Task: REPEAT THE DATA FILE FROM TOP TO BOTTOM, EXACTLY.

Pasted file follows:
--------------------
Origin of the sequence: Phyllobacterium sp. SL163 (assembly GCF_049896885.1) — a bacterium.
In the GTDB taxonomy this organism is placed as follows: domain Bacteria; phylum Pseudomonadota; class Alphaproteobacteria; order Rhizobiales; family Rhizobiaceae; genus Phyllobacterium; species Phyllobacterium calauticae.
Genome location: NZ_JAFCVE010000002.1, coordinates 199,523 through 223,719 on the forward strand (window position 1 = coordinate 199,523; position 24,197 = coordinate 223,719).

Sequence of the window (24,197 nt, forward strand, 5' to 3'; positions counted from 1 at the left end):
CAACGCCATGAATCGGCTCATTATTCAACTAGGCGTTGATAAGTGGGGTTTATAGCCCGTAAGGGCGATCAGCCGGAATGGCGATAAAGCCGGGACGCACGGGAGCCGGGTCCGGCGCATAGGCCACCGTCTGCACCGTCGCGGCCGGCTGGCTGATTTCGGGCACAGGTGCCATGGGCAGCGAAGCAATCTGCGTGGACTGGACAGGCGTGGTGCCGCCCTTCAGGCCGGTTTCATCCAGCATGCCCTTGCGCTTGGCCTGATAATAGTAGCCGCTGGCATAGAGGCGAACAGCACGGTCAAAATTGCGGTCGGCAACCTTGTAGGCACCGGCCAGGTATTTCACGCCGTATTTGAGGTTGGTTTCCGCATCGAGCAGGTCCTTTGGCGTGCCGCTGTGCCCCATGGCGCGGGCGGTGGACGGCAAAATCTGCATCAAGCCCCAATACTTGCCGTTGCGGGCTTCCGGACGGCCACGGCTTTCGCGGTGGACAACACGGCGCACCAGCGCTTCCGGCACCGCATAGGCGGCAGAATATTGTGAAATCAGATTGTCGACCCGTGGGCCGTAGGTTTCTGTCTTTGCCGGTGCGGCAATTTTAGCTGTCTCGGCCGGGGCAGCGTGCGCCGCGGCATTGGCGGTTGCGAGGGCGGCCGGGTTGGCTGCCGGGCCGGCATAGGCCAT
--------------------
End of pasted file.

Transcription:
Origin of the sequence: Phyllobacterium sp. SL163 (assembly GCF_049896885.1) — a bacterium.
In the GTDB taxonomy this organism is placed as follows: domain Bacteria; phylum Pseudomonadota; class Alphaproteobacteria; order Rhizobiales; family Rhizobiaceae; genus Phyllobacterium; species Phyllobacterium calauticae.
Genome location: NZ_JAFCVE010000002.1, coordinates 199,523 through 223,719 on the forward strand (window position 1 = coordinate 199,523; position 24,197 = coordinate 223,719).

Sequence of the window (24,197 nt, forward strand, 5' to 3'; positions counted from 1 at the left end):
CAACGCCATGAATCGGCTCATTATTCAACTAGGCGTTGATAAGTGGGGTTTATAGCCCGTAAGGGCGATCAGCCGGAATGGCGATAAAGCCGGGACGCACGGGAGCCGGGTCCGGCGCATAGGCCACCGTCTGCACCGTCGCGGCCGGCTGGCTGATTTCGGGCACAGGTGCCATGGGCAGCGAAGCAATCTGCGTGGACTGGACAGGCGTGGTGCCGCCCTTCAGGCCGGTTTCATCCAGCATGCCCTTGCGCTTGGCCTGATAATAGTAGCCGCTGGCATAGAGGCGAACAGCACGGTCAAAATTGCGGTCGGCAACCTTGTAGGCACCGGCCAGGTATTTCACGCCGTATTTGAGGTTGGTTTCCGCATCGAGCAGGTCCTTTGGCGTGCCGCTGTGCCCCATGGCGCGGGCGGTGGACGGCAAAATCTGCATCAAGCCCCAATACTTGCCGTTGCGGGCTTCCGGACGGCCACGGCTTTCGCGGTGGACAACACGGCGCACCAGCGCTTCCGGCACCGCATAGGCGGCAGAATATTGTGAAATCAGATTGTCGACCCGTGGGCCGTAGGTTTCTGTCTTTGCCGGTGCGGCAATTTTAGCTGTCTCGGCCGGGGCAGCGTGCGCCGCGGCATTGGCGGTTGCGAGGGCGGCCGGGTTGGCTGCCGGGCCGGCATAGGCCAT